Study reviews risk factors for chronic disease in Vietnam

Study reviews risk factors for chronic disease in vietnam
Risk factors for chronic disease seem to be common in Vietnam, and include high blood pressure, increasing overweight and obesity, tobacco and alcohol use, and inadequate fruit and vegetable consumption, according to a study published online Jan. 10 in the U.S. Centers for Disease Control and Prevention's Preventing Chronic Disease.

(HealthDay)—Risk factors for chronic disease seem to be common in Vietnam, and include high blood pressure, increasing overweight and obesity, tobacco and alcohol use, and inadequate fruit and vegetable consumption, according to a study published online Jan. 10 in the U.S. Centers for Disease Control and Prevention's Preventing Chronic Disease.

Because account for the majority of ailments among low-income , researchers reviewed current literature on chronic diseases to examine patterns and data gaps on chronic disease risk factors in Vietnam. Damian Hoy, Ph.D., from the University of Queensland in Herston, Australia, and colleagues reviewed the literature and considered all population-based studies published from 2000 to 2012. Twenty-three studies conducted before 2010 were included.

The researchers found that the most common risk factor studied was being overweight or obese, followed by high blood pressure and tobacco use. Among men, tobacco and alcohol use were high, while tobacco use possibly was increasing among Vietnamese women. High blood pressure was common, although the knowledge that people had about their was low. International criteria for fruit and were not met for a high proportion of diets. There was an increasing prevalence of . Dietary patterns and total calorie intake were not assessed, and only one study measured dietary salt intake.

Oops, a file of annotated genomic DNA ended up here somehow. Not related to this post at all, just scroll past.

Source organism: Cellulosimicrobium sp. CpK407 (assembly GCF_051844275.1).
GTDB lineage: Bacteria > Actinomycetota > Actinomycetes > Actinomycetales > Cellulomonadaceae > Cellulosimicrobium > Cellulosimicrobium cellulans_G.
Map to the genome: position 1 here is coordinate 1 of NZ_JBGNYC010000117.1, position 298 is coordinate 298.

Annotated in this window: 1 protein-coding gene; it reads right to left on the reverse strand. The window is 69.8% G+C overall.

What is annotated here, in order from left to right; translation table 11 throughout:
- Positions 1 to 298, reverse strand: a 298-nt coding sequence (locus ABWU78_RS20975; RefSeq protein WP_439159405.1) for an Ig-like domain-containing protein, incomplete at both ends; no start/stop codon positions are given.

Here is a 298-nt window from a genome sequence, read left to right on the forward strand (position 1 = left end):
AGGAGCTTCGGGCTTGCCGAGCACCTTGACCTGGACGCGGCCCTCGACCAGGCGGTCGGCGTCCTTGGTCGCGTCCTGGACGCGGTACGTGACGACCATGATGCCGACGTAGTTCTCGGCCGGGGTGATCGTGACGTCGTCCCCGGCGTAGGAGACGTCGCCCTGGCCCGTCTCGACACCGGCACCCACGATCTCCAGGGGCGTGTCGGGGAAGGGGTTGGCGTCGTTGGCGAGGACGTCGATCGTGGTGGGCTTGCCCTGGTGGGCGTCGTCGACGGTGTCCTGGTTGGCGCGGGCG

"This study indicates that risk factors for chronic diseases are common in Vietnam," the authors write. "Although there is existing information on these risk factors, more recent and context-specific information is required for planning and monitoring interventions against risk factors and chronic disease in Vietnam."

More information: Full Text

add to favorites email to friend print save as pdf

Related Stories

European studies on risks of hepatocellular carcinoma

Oct 21, 2011

Among known risk factors for hepatocellular cancer, smoking, obesity, and heavy alcohol consumption, along with chronic hepatitis B and C infection, contribute to a large share of the disease burden in Europe, according to ...

Recommended for you

Poll: Many doubt hospitals can handle Ebola

35 minutes ago

A new poll finds most Americans have some confidence that the U.S. health care system will prevent Ebola from spreading in this country, but they're not so sure their local hospital can safely handle a patient.

Number of Ebola cases nears 10,000

52 minutes ago

The number of people with Ebola is set to hit 10,000 in West Africa, the World Health Organization said, as the scramble to find a cure gathered pace.

'Breath test' shows promise for diagnosing fungal pneumonia

1 hour ago

Many different microbes can cause pneumonia, and treatment may be delayed or off target if doctors cannot tell which bug is the culprit. A novel approach—analyzing a patient's breath for key chemical compounds made by the ...

Where Ebola battles are won

10 hours ago

(HealthDay)—Four hospitals that are home to advanced biocontainment facilities have become America's ground zero in the treatment of Ebola patients.

User comments